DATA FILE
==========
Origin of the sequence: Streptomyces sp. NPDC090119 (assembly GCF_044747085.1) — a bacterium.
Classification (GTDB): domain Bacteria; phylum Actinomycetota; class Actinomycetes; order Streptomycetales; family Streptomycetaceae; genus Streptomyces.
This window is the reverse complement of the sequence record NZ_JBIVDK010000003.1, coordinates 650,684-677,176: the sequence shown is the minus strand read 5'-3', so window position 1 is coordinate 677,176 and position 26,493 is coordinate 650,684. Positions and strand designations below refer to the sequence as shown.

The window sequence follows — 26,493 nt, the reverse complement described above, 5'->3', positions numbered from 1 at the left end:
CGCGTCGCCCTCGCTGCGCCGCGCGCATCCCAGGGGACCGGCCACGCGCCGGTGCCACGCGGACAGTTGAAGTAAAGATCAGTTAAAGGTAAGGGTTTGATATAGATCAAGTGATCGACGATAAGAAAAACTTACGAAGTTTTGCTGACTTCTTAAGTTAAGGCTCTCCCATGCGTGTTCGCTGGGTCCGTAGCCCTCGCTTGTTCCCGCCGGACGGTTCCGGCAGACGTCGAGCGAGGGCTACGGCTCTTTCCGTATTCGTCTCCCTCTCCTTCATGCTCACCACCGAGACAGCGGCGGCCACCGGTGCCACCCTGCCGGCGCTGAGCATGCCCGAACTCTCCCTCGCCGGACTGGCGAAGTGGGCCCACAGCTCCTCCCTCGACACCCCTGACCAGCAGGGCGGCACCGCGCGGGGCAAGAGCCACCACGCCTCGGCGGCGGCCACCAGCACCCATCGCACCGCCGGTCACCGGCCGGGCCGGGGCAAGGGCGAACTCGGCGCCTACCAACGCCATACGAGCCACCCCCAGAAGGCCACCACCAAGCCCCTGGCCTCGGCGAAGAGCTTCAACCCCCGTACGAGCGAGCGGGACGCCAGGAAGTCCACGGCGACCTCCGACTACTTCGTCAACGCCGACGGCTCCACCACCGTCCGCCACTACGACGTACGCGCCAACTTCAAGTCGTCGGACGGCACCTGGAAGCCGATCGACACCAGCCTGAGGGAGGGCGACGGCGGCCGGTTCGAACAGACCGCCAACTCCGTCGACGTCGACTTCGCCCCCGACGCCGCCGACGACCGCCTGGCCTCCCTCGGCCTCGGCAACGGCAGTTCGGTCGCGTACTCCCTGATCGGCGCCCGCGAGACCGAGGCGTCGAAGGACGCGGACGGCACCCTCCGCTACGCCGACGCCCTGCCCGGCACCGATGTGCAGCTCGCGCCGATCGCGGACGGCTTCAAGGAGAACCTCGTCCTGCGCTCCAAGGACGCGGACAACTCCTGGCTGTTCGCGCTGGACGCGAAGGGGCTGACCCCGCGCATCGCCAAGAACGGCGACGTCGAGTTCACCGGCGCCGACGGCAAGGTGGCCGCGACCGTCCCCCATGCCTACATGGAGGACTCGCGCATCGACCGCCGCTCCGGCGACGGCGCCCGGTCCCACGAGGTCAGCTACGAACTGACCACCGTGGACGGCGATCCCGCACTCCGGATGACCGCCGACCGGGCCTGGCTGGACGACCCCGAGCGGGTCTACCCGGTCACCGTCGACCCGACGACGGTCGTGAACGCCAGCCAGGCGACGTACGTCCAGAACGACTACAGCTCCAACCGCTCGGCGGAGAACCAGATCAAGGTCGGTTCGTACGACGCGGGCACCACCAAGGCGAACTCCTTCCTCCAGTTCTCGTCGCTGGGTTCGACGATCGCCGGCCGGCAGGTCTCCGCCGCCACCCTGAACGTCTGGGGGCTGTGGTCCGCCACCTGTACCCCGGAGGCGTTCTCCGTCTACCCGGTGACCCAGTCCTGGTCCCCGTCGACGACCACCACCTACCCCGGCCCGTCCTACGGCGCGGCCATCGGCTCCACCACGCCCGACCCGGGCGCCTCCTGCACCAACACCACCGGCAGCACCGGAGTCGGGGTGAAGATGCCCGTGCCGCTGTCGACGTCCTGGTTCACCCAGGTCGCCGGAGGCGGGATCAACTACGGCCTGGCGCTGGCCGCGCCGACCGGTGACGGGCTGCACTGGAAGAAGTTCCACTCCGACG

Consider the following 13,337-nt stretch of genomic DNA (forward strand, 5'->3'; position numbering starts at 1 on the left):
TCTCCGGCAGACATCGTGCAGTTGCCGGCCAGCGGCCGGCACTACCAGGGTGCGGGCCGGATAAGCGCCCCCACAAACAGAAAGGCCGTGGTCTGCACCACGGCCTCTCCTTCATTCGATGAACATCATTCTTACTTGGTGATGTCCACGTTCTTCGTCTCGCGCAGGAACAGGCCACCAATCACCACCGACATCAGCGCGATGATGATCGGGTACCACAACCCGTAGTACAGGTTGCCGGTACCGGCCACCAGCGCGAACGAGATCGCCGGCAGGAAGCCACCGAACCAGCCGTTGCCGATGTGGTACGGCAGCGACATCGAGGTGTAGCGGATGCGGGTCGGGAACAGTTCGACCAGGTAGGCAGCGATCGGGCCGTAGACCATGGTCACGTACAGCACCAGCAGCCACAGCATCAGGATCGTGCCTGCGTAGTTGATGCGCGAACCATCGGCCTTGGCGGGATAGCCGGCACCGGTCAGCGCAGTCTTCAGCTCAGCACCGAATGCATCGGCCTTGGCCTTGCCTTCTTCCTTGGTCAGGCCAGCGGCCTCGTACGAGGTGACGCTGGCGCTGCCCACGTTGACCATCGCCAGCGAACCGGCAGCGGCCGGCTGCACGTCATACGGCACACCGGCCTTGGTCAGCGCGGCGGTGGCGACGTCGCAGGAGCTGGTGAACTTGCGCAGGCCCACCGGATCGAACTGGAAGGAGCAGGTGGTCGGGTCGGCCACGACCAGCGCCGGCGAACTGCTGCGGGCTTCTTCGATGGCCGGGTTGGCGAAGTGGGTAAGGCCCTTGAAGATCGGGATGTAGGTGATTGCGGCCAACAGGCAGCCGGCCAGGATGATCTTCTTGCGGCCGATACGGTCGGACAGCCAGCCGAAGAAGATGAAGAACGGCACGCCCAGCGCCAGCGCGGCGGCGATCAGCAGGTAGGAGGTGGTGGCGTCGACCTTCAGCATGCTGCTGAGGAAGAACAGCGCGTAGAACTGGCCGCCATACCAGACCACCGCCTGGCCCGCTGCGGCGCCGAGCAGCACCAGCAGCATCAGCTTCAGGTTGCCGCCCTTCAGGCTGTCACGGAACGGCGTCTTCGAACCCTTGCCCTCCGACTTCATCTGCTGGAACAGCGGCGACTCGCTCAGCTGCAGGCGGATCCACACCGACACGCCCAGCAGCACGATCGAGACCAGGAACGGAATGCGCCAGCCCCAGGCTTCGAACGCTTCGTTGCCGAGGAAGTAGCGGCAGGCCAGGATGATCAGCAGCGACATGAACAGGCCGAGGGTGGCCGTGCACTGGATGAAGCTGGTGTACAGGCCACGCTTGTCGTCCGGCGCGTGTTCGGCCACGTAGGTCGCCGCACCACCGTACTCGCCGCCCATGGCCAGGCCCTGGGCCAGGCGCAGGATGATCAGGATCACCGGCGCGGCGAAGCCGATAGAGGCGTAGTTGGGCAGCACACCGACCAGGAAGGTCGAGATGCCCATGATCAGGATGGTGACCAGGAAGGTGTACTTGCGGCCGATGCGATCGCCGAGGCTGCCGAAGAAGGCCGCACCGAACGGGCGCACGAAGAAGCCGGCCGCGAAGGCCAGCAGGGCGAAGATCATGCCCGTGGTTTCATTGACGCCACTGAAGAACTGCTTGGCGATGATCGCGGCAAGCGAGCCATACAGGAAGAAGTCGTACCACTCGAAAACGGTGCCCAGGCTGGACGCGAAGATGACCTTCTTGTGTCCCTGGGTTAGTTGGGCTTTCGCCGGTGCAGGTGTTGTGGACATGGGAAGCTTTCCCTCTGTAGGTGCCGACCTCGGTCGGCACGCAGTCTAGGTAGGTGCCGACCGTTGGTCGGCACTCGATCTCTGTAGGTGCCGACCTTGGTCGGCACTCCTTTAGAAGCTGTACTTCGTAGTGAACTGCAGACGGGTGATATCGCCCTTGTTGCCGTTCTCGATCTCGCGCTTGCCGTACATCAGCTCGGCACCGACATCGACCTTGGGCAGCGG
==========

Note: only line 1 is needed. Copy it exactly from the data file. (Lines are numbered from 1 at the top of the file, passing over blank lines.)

Origin of the sequence: Streptomyces sp. NPDC090119 (assembly GCF_044747085.1) — a bacterium.